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Gonorrhea Treatment Options Grow By Two, What Are They?

Gonorrhea treatment

Gonorrhea is one of the most common sexually transmitted diseases (STDs) in the United States, and this stubborn disease has become increasingly resistant to the few treatment options available. Now experts have come up with two more treatments, which have proved highly successful in trials thus far.

Gonorrhea presents a serious challenge

Gonorrhea is just one STD that is of concern to healthcare providers and scientists because of its continuing habit of mutating and thus becoming increasingly resistant to current antibiotic therapy. According to the Centers for Disease Control and Prevention (CDC), an estimated 820,000 people in the United States contract gonorrhea, yet less than 50 percent of these infections are diagnosed and reported to the CDC. In fact, only 321,849 cases of gonorrhea were reported to the agency in 2011.

The bacterium that causes gonorrhea thrives in warm, moist areas of the body, including the cervix, mouth, anus, urethra, eyes, and fallopian tubes. People with gonorrhea do not always experience symptoms, and even when they do, they are often ignored or thought to be related to a urinary tract infection.

Among men, common symptoms can include a burning sensation when urinating, a discharge (yellow, white, green) from the penis, and painful or swollen testicles. Women usually do not experience symptoms, but when they do, they can include burning or pain when urinating, vaginal bleeding between periods, or an increase in vaginal discharge.

Gonorrhea that involves the rectum may cause anal itching or bleeding, painful bowel movements, or anal discharge. Infections that affect the throat may cause a sore throat.

While a lack of symptoms may sound like a good thing, serious complications can develop behind the scenes. For example, untreated gonorrhea can spread to the uterus or fallopian tubes and cause pelvic inflammatory disease in women and result in chronic pelvic pain or infertility. Men can develop epididymitis, a painful condition that affects the tubes associated with the testicles.

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Until now, healthcare providers have had only two antibiotics to treat gonorrhea: oral cefixime and injectable ceftriaxone. However, as the bacteria have continued to mutate, they have become increasingly resistant to these treatments.

New gonorrhea treatments
The CDC and the National Institute of Allergy and Infectious Diseases conducted a study among 401 males and females ages 15 to 60 who had gonorrhea. Participants were administered two different drug combinations: injectable gentamicin plus oral azithromycin, and oral gemifloxacin plus oral azithromycin.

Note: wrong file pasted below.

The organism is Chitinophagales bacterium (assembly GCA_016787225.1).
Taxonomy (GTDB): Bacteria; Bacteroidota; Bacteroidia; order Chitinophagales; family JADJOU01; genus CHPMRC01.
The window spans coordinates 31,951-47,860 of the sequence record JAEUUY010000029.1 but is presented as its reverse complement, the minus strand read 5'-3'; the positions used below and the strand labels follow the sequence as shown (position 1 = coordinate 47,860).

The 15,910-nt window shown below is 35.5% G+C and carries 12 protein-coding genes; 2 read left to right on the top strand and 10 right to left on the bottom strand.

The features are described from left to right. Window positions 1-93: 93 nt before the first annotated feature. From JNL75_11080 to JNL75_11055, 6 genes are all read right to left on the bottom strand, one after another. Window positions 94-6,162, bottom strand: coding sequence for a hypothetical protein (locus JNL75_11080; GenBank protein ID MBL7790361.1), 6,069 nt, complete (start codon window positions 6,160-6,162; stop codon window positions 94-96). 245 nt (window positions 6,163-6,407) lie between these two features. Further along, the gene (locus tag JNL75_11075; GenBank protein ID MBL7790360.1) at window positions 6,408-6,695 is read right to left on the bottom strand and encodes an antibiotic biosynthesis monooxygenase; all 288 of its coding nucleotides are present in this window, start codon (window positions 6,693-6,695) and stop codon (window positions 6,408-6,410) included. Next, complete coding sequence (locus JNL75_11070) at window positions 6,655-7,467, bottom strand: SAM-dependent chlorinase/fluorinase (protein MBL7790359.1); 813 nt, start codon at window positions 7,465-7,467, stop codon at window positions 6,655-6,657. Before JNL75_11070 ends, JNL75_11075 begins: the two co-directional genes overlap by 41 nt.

What were the results?

  • Gentamicin plus azithromycin was 100% effective. Gentamicin is an aminoglycoside antibiotic, and common side effects include dizziness, ringing in the ears, nausea, and vomiting. Azithromycin is a macrolide antibiotic. The Food and Drug Administration issued a warning in March 2013 stating that azithromycin may cause abnormal changes in the electrical activity of the heart.
  • Gemifloxacin plus azithromycin was 99.5% effective. Gemifloxacin is a fluoroquinolone. Use of gemifloxacin increases the risk of developing tendinitis or experiencing a tendon rupture, especially among older adults.
  • Both combinations were 100% effective in treating rectal and throat gonorrhea infections
  • Both combinations also were associated with more side effects than seen in the current treatment option. That is, most of the patients experienced mild gastrointestinal symptoms.

According to Robert Kirkcaldy, the lead specialist on the study and a medical epidemiologist at the CDC’s division of STD prevention, the CDC will continue to recommend the current treatment option but list the new antibiotic combinations as important alternatives for healthcare providers to consider. In the meantime, research will continue to find other treatments for gonorrhea while keeping in mind the possibility of future mutations.

Anthony Fauci, director of the National Institute of Allergy and Infectious Diseases, pointed out in a USA Today article that the two new treatment options for gonorrhea are not “the end of the road.” However, he emphasized that “it’s very gratifying to know we developed new treatment options…we need to stay ahead of resistant gonorrhea infections.”

Centers for Disease Control and Prevention
USA Today July 15, 2013

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